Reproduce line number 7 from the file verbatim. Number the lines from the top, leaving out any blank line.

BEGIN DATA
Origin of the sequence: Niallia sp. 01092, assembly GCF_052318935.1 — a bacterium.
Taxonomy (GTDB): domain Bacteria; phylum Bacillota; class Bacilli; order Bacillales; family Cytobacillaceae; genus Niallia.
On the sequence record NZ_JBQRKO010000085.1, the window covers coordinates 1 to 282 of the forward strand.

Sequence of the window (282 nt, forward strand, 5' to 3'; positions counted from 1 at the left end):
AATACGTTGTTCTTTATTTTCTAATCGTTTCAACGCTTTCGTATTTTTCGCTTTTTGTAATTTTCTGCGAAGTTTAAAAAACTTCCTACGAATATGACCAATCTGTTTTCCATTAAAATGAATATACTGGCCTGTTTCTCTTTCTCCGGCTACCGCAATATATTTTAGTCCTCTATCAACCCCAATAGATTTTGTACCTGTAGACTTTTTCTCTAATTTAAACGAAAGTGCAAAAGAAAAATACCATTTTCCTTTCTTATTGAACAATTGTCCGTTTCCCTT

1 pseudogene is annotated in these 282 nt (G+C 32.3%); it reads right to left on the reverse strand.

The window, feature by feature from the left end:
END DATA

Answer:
The window, feature by feature from the left end: